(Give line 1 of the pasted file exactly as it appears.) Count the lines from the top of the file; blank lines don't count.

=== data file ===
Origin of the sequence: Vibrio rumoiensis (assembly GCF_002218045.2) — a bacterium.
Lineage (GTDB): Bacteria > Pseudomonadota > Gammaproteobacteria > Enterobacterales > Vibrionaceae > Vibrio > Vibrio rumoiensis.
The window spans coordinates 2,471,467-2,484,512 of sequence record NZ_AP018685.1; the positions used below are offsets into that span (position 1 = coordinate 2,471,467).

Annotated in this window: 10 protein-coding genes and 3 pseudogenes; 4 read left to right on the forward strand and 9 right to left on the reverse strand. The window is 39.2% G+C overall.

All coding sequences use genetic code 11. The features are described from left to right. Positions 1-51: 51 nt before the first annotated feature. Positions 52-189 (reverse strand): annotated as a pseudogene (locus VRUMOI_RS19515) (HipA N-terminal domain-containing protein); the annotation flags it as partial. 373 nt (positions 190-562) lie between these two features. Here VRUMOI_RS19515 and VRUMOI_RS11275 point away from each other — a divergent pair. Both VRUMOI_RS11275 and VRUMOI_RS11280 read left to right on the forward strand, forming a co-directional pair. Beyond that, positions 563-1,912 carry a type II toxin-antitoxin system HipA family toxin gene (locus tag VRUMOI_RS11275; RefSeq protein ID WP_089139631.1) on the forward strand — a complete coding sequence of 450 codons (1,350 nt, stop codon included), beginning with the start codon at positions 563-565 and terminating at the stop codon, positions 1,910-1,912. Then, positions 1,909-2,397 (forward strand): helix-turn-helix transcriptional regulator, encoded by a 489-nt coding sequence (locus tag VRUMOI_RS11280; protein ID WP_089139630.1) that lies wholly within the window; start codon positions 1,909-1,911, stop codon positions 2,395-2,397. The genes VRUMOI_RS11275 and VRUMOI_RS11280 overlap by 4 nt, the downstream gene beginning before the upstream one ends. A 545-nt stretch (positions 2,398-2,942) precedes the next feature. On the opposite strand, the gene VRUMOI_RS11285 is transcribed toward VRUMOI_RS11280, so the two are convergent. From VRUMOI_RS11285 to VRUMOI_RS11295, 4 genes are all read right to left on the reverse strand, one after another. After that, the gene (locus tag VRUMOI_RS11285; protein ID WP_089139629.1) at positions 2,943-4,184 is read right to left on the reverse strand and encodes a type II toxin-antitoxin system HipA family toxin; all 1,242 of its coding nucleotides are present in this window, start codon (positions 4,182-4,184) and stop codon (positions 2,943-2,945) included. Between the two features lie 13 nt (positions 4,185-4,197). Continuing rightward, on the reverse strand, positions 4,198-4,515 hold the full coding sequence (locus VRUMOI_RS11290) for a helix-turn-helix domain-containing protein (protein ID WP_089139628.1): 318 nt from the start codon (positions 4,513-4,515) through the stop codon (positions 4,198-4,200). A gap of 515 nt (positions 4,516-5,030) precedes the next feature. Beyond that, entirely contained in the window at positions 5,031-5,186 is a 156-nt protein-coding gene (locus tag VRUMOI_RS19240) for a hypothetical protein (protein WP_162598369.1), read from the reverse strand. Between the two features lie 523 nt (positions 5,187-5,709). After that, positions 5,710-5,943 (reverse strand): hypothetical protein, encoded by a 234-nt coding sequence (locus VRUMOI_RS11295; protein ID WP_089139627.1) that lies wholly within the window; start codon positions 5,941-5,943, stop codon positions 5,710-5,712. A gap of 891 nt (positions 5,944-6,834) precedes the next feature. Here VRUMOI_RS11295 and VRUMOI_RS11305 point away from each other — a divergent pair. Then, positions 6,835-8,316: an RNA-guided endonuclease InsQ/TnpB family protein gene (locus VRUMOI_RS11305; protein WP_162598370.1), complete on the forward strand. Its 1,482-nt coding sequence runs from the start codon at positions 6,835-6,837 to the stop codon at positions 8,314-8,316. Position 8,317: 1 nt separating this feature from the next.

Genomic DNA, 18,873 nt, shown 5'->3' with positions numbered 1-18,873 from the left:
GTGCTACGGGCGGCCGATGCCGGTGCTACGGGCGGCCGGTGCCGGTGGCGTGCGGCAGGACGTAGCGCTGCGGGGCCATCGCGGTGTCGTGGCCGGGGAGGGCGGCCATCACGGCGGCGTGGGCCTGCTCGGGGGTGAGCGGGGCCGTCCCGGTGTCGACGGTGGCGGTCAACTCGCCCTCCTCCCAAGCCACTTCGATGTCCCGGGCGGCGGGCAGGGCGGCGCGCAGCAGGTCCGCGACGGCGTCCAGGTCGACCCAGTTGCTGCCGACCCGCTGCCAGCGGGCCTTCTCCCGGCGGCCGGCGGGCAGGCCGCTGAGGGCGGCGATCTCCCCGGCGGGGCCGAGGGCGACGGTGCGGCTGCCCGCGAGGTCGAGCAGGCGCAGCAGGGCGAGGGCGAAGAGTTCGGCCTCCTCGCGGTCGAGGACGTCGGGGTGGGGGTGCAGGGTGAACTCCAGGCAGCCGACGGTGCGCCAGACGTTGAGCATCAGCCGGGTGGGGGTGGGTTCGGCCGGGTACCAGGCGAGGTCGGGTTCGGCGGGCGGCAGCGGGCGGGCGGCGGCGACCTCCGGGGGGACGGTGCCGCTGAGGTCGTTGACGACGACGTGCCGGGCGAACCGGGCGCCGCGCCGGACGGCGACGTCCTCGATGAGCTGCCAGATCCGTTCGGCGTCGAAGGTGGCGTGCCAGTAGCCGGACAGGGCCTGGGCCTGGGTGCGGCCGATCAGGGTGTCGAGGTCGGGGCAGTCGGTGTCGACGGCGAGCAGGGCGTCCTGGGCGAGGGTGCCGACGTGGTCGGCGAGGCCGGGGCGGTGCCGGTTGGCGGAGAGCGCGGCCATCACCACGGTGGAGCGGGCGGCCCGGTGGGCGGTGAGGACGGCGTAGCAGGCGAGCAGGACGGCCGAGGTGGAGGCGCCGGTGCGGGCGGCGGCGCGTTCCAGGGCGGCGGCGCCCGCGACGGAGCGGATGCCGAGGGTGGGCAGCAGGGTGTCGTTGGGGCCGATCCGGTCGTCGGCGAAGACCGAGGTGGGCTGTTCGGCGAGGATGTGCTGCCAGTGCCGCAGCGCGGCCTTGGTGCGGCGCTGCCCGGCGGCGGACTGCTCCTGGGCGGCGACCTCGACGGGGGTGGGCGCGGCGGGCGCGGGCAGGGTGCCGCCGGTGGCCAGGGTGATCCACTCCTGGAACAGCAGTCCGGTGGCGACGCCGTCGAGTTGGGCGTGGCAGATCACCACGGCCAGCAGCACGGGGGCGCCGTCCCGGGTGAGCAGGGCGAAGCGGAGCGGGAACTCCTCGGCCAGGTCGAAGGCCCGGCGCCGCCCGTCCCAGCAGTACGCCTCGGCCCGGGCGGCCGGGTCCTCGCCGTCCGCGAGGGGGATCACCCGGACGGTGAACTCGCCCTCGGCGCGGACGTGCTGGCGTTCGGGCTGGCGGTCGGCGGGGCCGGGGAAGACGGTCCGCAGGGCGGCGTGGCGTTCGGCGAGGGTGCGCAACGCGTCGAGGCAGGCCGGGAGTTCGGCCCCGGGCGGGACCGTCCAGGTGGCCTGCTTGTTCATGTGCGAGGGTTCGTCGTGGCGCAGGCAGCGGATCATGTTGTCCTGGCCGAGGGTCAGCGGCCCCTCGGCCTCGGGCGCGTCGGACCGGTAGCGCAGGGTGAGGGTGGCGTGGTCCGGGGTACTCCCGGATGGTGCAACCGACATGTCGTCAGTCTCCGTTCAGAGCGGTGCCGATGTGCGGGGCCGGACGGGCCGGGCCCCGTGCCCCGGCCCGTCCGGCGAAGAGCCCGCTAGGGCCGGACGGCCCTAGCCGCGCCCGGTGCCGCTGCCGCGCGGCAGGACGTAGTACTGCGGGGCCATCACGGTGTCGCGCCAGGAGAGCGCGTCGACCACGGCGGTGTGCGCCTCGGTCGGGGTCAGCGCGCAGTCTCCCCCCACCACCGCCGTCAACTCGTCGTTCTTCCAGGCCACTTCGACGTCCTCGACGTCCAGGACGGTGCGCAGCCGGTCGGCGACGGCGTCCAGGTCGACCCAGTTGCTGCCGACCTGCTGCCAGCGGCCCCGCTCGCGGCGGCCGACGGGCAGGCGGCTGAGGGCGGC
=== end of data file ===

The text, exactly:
Origin of the sequence: Vibrio rumoiensis (assembly GCF_002218045.2) — a bacterium.